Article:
Country music star Toby Keith died Monday at home in Oklahoma after an 18-month battle with stomach cancer. He was 62.

His death was announced in a simple message on his official website and on X (formerly Twitter): “Toby Keith passed peacefully last night on February 5th, surrounded by his family. He fought his battle with grace and courage. Please respect the privacy of his family at this time.”

In stories about his death, Keith has been described as “an incredible talent” and a “fun guy” (Fox News), as well as a “country music icon” (NBC News). John Rich of Big & Rich wrote on X that Keith was a “true patriot, a first-class singer/songwriter, and a bigger-than-life kind of guy.”

The New York Times reported that “singing in an alternately declamatory and crooning baritone, Mr. Keith cultivated a boisterous, in-your-face persona with recordings like ‘I Wanna Talk About Me’ and ‘Beer for My Horses.’”

The article added: “Built around clever wordplay and droll humor — and more than a little macho bluster — both topped the Billboard country chart.”

“Sometimes a polarizing figure in country music, the 6-foot-4 singer broke out in the country boom years of the 1990s, crafting an identity around his macho, pro-American swagger and writing songs that fans loved to hear,” USA Today reported.

The article added: “Over his career, he publicly clashed with other celebrities and journalists and often pushed back against record executives who wanted to smooth his rough edges.”

Keith’s website notes that he had 42 top 10 hits, 32 No. 1s, 40 million albums sold and more than 10 billion streams. Among other honors, he snagged a spot in the Nashville Songwriters Hall of Fame and won the Academy of Country Music’s Merle Haggard Spirit Award.

Per CNN, “In 2021, then-President Trump awarded Keith the National Medal of Arts, which the National Endowment for the Arts describes as ‘the highest award given to artists and arts patrons by the United States government.’”

He continued to perform as he was being treated for cancer. In December, he did three shows in Las Vegas and wrote on Instagram that it was a good way to end the year.

He released his final album, “100% Songwriter,” in November.

Road to stardom

Keith was in his 30s when he got his first record contract in 1993. By then, according to the Times, he’d been a rodeo hand, worked the Oklahoma oil fields and played semiprofessional football.

Keith’s full name was Toby Keith Covel. He was born July 8, 1961, in Clinton, Oklahoma, to Carolyn and Hubert Covel. He was raised in Moore, an Oklahoma City suburb. He married Tricia Lucus in 1984. They have three children.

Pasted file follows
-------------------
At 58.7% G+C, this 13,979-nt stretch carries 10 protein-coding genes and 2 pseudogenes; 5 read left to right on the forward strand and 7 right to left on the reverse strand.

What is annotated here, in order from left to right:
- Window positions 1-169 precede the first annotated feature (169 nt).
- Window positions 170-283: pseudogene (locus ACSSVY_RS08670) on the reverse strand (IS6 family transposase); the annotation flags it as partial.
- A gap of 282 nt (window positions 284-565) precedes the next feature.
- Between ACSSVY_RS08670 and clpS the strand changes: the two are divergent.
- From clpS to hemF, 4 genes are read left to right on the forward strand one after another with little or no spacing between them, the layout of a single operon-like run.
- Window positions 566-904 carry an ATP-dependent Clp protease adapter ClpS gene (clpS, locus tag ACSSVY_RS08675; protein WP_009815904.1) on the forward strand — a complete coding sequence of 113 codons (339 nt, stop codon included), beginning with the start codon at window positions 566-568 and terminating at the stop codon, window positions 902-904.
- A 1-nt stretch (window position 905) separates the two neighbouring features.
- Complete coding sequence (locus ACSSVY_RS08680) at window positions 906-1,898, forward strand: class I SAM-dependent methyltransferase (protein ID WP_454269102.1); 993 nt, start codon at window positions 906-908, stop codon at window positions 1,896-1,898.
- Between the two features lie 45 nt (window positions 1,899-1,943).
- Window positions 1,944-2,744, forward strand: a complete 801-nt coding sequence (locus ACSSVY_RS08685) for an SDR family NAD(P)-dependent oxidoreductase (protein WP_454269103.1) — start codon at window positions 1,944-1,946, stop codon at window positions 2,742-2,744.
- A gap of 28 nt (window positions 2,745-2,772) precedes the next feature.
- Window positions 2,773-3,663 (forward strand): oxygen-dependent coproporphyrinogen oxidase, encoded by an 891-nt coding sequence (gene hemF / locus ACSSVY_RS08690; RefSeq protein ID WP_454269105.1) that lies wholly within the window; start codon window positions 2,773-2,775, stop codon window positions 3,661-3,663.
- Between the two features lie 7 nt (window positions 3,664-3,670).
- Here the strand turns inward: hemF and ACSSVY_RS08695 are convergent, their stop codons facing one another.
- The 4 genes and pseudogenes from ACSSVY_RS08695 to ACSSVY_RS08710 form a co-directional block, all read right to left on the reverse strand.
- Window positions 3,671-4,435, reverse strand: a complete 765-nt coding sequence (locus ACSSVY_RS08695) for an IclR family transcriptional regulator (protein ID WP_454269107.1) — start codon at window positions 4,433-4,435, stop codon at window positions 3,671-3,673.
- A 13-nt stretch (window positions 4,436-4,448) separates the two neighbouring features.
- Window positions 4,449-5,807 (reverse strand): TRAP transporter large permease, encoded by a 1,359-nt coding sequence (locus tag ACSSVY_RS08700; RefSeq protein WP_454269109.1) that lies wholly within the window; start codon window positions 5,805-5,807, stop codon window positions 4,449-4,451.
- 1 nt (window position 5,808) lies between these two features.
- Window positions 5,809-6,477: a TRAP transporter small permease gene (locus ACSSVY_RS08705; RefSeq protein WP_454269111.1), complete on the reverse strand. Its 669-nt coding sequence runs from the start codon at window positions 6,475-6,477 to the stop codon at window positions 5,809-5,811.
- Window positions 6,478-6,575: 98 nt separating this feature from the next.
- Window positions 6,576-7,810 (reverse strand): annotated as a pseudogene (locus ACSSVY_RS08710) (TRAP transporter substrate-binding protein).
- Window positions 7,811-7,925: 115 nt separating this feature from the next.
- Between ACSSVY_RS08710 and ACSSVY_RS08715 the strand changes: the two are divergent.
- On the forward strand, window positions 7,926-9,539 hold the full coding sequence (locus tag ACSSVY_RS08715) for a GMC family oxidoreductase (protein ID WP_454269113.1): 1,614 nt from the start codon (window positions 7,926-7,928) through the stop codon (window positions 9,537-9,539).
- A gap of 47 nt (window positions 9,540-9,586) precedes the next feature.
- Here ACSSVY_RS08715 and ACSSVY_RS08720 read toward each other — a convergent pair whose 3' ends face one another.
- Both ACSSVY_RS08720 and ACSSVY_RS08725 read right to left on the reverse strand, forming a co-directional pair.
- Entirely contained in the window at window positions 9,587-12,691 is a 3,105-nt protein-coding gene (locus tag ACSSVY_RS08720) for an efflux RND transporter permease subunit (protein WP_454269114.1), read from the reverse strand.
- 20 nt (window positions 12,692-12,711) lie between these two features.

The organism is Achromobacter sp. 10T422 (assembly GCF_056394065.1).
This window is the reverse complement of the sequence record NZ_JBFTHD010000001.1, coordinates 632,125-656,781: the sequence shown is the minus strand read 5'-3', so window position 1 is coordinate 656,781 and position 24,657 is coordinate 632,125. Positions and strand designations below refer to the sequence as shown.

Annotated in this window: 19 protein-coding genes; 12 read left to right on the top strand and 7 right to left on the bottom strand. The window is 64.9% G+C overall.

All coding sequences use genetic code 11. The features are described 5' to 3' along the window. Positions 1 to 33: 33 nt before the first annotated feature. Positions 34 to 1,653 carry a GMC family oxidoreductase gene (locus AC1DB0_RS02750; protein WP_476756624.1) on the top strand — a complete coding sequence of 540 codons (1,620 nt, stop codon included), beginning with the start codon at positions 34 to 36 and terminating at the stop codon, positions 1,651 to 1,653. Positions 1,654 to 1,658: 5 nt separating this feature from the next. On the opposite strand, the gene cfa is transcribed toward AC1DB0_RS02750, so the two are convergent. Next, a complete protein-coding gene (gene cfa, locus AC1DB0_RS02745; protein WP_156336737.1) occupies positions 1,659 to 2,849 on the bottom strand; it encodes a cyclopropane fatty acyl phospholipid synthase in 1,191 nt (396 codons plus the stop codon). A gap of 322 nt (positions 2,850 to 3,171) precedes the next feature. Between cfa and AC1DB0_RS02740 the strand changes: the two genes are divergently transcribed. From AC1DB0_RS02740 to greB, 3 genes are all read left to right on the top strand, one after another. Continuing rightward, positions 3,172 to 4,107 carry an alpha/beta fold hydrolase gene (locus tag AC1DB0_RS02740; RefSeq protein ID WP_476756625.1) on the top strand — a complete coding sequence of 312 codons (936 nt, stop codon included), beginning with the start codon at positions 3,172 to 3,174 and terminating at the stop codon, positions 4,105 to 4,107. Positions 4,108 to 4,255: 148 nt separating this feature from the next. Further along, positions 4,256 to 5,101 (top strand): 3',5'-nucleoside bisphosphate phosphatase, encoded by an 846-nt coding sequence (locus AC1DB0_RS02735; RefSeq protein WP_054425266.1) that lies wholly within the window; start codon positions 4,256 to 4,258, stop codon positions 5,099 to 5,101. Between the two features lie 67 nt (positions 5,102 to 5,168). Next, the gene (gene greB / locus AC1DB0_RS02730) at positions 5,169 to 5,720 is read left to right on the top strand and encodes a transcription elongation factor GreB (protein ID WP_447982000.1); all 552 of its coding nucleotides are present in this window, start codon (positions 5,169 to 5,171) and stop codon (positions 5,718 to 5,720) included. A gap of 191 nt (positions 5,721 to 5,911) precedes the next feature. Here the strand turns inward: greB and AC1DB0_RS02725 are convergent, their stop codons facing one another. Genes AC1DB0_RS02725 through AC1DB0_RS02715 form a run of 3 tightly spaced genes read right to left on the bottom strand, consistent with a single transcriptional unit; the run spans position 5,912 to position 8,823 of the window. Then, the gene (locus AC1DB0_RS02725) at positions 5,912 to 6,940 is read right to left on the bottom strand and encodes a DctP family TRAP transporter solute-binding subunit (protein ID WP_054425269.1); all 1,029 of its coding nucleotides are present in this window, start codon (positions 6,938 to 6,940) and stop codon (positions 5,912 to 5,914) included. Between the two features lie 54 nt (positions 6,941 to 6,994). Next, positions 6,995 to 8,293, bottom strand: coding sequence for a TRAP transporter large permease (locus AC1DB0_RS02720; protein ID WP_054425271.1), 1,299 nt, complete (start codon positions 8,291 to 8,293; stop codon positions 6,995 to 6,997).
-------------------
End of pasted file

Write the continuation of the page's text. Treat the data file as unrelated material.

He reportedly got his first guitar at age 8 and the Times said he “later spent summers with his grandmother in Fort Smith, Arkansas, doing odd jobs at her supper club and occasionally sitting in with the house band.”

In 2018, he told Dan Rather about following his father into working in the Oklahoma oil fields. “At 18 years old, it made me a man,” he said.

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He also around that time started performing with his own group, the Easy Money Band. According to Rolling Stone, “Music soon became his primary focus and his demo recordings caught the ear of record executive Harold Shedd.”

“It was unlike anything on the radio at the time, and it was still really good country music,” Shedd told Forbes about Keith in 2013.

In its coverage of Keith’s death, Fox News highlighted his support for the military.

“An outspoken and sometimes controversial advocate for American military service members, Keith went on 11 USO tours to perform for U.S. service members serving overseas. He also helped to raise millions for charity over his career, including building a home in Oklahoma City for kids and their families who are battling cancer,” Fox News reported.

Keith announced his own cancer diagnosis on a June 2022 Instagram post, saying he had just spent six months in chemo, radiation and surgery.

“So far, so good,” he wrote. “I need time to breathe, recover and relax. I am looking forward to spending this time with my family. But I will see the fans sooner than later. I can’t wait.”

According to USA Today, “He was in similarly good spirits at the People’s Choice Country Awards, where he received the 2023 Country Icon award in September. ‘It’s a little bit of a roller coaster. You get good days and, you know, you’re up and down, up and down,’ Keith told E! News. ‘It’s always zero to 60 and 60 to zero, but I feel good.’”

Fans pay tribute

Fans took to X to express appreciation and sorrow.

Wrote one, posting as @GAonMyMind99, “I was 7 months pregnant, my daughter was 19 months old, and my husband was 7,000 miles away in Iraq. Toby’s ‘Red, White & Blue’ got me through many rough days. I would blare it on the CD player and my daughter and I would dance around the living room. I can’t express enough how much he helped my mental health with that song. Toby encouraged me when times got too hard. That song was my mantra. I am forever grateful.”

Another, @Garberinc, wrote: “Rest in peace, Toby. He advocated for and raised millions for kids with cancer. Now his pain and suffering is over.”